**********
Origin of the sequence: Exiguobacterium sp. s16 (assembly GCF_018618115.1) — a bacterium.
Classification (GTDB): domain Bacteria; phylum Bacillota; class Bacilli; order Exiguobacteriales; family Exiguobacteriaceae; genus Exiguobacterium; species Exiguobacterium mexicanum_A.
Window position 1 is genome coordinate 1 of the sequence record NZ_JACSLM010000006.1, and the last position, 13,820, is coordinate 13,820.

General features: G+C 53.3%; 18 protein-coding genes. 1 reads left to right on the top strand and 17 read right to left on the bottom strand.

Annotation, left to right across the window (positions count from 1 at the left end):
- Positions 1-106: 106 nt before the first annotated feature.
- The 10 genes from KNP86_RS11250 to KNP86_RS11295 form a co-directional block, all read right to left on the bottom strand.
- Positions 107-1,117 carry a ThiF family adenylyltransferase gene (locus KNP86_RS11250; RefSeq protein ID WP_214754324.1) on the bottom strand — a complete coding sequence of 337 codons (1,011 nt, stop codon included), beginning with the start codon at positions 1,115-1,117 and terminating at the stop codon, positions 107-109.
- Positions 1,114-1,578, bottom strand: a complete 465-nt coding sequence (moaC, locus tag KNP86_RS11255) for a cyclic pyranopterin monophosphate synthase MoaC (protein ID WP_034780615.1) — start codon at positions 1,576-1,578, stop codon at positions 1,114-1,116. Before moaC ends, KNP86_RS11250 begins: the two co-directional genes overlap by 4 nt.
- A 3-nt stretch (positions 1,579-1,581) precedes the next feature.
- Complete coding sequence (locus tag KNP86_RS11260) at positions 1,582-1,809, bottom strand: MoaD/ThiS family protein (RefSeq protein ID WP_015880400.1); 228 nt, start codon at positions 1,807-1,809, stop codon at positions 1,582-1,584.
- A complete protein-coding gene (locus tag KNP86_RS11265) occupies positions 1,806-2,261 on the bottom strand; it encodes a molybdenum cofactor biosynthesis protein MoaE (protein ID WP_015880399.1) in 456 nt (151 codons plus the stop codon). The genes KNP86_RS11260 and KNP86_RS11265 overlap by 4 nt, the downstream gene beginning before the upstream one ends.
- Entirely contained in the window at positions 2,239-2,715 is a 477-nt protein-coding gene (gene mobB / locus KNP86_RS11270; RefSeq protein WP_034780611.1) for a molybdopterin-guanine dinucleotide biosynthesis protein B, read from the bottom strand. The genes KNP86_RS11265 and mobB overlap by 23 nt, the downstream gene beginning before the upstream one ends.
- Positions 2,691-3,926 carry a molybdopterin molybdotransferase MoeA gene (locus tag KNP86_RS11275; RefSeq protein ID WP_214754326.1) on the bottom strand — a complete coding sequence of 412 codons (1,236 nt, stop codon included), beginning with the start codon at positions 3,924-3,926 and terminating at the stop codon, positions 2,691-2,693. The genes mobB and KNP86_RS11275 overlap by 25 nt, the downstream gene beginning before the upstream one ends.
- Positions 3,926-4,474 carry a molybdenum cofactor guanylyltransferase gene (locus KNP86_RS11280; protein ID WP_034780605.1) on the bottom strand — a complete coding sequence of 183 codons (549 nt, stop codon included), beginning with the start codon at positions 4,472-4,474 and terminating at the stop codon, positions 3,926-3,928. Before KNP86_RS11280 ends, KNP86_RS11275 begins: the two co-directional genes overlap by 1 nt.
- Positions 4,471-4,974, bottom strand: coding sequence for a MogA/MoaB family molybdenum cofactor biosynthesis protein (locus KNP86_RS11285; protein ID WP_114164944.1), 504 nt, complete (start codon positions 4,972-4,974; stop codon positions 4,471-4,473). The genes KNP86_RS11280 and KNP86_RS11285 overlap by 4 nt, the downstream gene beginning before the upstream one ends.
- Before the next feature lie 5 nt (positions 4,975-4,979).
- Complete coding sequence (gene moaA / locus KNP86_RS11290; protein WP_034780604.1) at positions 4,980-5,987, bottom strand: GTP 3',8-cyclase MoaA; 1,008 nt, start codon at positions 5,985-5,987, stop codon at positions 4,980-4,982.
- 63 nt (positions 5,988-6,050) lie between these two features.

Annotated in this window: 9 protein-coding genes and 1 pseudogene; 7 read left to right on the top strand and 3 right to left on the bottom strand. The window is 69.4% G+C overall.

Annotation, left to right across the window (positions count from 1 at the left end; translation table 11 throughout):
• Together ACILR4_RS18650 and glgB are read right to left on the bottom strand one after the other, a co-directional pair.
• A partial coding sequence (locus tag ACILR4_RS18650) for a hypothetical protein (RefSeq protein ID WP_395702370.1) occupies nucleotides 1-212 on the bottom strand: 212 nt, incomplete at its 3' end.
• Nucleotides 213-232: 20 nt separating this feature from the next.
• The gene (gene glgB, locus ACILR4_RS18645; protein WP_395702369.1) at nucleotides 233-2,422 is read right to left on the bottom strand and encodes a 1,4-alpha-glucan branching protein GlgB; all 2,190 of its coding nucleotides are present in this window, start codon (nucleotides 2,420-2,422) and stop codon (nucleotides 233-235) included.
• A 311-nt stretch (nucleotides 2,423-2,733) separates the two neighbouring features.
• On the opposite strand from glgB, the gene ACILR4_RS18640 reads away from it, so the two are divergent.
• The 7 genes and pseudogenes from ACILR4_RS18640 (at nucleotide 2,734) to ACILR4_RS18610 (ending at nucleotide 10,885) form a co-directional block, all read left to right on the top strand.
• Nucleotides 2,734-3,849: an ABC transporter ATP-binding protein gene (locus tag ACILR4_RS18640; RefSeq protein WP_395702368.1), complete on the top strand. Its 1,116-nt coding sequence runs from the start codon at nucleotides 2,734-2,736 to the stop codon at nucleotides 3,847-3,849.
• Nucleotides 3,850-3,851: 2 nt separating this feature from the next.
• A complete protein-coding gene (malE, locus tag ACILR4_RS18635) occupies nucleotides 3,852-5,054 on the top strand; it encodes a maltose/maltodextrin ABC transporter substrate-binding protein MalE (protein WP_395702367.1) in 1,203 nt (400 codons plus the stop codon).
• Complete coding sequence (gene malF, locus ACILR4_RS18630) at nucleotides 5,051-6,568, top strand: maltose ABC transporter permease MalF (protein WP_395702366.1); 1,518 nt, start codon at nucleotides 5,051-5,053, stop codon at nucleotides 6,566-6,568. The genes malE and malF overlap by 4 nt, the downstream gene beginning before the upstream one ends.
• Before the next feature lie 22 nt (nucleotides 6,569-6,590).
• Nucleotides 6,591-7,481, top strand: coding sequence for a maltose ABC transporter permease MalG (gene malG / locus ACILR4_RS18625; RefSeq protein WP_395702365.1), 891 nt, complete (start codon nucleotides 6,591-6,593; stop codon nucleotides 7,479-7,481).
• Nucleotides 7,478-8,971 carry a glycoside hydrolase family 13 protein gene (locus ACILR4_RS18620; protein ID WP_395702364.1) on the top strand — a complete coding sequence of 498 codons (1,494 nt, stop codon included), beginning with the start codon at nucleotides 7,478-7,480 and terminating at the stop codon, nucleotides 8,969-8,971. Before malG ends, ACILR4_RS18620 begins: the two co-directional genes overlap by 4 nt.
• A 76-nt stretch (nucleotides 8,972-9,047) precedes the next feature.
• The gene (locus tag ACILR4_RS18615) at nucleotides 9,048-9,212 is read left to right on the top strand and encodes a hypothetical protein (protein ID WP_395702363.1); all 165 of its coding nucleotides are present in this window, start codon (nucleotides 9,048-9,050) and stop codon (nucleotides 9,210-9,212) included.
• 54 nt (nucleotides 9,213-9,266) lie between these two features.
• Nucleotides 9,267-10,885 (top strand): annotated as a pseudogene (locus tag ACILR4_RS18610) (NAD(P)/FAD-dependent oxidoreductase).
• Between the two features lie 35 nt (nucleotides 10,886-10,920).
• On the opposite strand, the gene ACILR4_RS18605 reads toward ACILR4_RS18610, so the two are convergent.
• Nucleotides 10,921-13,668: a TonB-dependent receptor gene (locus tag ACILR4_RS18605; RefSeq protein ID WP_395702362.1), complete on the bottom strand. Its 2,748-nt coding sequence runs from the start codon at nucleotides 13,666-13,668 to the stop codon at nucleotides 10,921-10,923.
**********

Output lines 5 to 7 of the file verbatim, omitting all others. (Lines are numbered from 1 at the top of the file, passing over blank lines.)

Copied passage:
Annotation, left to right across the window (positions count from 1 at the left end):
- Positions 1-106: 106 nt before the first annotated feature.
- The 10 genes from KNP86_RS11250 to KNP86_RS11295 form a co-directional block, all read right to left on the bottom strand.